Of course, that abridged version doesn’t begin to scratch the surface of the Marianne Faithfull saga. By the end of the ‘60s, she had begun to turn her talents to theater, playing Irina in Chekhov’s Three Sisters alongside Glenda Jackson at the Royal Court in 1967 and Ophelia in Tony Richardson’s 1969 production of Hamlet. (The latter was quite an achievement in that Faithfull was, by her own account, shooting heroin during the intermission.) She also starred in films such as Michael Winner’s I’ll Never Forget What’s ‘is Name (1967), with Orson Welles and Oliver Reed, and Girl on a Motorcycle (1968), with Alain Delon. In 1973 she would play in Lilith in Kenneth Anger’s cult classic Lucifer Rising.
Although Faithfull went on to spend much of the ‘70s and ‘80s down and out in New York and London battling her drug demons, during those years she also managed to rebuild her musical career. By the time of her re-emergence, the sweet, packaged pop ingenue of the mid-‘60s was long gone, her place taken by a harsh-voiced, world-weary and wise chanteuse.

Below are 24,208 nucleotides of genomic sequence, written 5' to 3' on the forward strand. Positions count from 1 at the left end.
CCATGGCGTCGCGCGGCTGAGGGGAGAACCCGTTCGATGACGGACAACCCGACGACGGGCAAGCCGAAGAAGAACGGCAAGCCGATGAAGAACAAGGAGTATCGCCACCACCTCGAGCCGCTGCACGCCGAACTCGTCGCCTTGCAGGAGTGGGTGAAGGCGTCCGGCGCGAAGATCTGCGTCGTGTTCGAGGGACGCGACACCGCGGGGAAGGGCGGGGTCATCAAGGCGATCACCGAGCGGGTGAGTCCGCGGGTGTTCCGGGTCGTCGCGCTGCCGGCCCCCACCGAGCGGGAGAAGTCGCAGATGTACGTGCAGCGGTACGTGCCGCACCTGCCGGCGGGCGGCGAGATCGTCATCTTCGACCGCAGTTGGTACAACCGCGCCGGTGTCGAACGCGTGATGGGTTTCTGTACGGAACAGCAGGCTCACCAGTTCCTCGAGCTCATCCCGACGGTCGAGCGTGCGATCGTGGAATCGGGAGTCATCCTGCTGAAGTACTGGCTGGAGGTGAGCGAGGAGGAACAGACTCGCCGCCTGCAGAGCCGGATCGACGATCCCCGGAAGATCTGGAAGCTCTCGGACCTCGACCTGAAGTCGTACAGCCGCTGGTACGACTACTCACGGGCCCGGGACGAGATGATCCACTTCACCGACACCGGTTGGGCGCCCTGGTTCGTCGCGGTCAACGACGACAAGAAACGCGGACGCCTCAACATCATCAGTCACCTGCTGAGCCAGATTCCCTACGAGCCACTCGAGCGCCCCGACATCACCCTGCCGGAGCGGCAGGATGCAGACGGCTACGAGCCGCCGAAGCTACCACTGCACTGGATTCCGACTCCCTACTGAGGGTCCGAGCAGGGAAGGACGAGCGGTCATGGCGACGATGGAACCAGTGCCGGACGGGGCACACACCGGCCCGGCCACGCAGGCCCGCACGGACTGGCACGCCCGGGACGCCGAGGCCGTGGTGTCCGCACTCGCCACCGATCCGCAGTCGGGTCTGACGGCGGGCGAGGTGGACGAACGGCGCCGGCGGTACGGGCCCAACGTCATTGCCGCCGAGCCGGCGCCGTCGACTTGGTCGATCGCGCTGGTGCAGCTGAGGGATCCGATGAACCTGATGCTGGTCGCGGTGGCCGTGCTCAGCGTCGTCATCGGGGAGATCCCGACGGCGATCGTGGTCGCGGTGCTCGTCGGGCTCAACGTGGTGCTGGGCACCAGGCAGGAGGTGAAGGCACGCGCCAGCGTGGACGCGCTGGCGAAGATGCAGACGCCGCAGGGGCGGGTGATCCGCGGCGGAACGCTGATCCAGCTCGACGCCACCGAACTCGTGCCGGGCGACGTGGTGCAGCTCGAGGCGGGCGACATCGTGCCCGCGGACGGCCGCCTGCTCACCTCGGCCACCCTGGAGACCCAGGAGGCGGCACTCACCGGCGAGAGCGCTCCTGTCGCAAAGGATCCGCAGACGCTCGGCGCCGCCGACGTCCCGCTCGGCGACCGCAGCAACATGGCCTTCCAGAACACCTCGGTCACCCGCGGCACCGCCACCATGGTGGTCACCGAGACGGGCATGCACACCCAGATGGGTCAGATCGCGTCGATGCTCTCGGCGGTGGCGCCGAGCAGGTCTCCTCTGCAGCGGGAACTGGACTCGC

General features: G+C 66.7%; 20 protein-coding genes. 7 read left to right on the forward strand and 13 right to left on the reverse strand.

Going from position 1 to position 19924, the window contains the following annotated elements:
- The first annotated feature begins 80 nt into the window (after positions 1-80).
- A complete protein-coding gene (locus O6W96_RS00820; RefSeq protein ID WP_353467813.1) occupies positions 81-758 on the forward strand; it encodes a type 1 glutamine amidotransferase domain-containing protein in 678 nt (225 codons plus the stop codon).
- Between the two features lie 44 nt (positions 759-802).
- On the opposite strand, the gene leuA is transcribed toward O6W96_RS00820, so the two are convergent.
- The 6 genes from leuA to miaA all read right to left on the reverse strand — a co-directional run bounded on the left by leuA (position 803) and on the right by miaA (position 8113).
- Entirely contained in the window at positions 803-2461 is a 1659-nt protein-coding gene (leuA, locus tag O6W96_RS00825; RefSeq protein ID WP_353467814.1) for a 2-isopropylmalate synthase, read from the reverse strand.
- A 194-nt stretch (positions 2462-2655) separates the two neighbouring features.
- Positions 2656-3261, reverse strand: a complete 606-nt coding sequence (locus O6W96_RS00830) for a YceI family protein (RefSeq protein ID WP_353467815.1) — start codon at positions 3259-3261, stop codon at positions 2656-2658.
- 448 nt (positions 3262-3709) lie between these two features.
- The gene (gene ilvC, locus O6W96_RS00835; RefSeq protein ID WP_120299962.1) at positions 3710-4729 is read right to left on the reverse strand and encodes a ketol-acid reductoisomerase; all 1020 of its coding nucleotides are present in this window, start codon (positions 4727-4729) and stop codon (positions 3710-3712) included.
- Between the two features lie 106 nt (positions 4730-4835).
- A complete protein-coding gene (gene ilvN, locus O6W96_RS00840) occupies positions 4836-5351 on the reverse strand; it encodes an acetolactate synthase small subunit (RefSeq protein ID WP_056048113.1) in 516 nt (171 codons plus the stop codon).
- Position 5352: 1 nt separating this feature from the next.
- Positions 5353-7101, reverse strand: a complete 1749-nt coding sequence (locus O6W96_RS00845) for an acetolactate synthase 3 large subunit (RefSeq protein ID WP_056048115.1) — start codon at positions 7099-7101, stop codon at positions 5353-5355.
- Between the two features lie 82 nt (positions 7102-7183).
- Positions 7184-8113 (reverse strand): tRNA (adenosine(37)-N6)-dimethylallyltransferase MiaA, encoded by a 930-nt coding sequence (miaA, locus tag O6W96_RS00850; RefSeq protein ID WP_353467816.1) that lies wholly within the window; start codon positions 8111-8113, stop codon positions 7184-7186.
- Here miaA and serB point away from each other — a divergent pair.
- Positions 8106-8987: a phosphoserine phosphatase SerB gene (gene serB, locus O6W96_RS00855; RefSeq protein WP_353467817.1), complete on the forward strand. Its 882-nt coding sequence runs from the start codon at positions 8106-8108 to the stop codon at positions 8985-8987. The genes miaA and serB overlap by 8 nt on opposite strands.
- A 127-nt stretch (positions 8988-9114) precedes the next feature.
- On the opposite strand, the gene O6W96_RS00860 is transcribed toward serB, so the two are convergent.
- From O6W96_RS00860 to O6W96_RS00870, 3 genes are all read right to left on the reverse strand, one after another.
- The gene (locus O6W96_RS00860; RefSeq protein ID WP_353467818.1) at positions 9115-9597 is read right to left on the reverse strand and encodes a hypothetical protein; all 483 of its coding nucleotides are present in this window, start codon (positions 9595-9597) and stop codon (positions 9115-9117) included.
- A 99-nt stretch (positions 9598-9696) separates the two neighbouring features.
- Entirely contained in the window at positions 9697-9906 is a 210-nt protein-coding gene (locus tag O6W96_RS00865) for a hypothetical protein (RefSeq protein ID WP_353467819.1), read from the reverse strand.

Faithfull re-invented herself as an earthy, unsettling chronicler of the darker sides of the human condition, continuing pretty much where she had left off with “Sister Morphine”. That her mother was a relative of the man who put the “masoch-” in masochism—Leopold von Sacher-Masoch—might account, in part at least, for Faithfull’s relentless musical revisiting of primal scenes of anguish, usually bound up with embattled romantic and sexual involvements.
Her albums over the last 30 years may not have always been entirely convincing, yet Broken English (1979), Dangerous Acquaintances (1981), and Strange Weather (1987) are hard to fault. The gritty psychodrama of Broken English ranks among her greatest accomplishments to date, providing a blueprint for subsequent recordings by a host of female alternative artists—most notably, Polly Jean Harvey, whose strongest work on Dry and Rid of Me owes a debt to Faithfull’s uncompromising, introspective artistry and her raw, rough-edged intensity.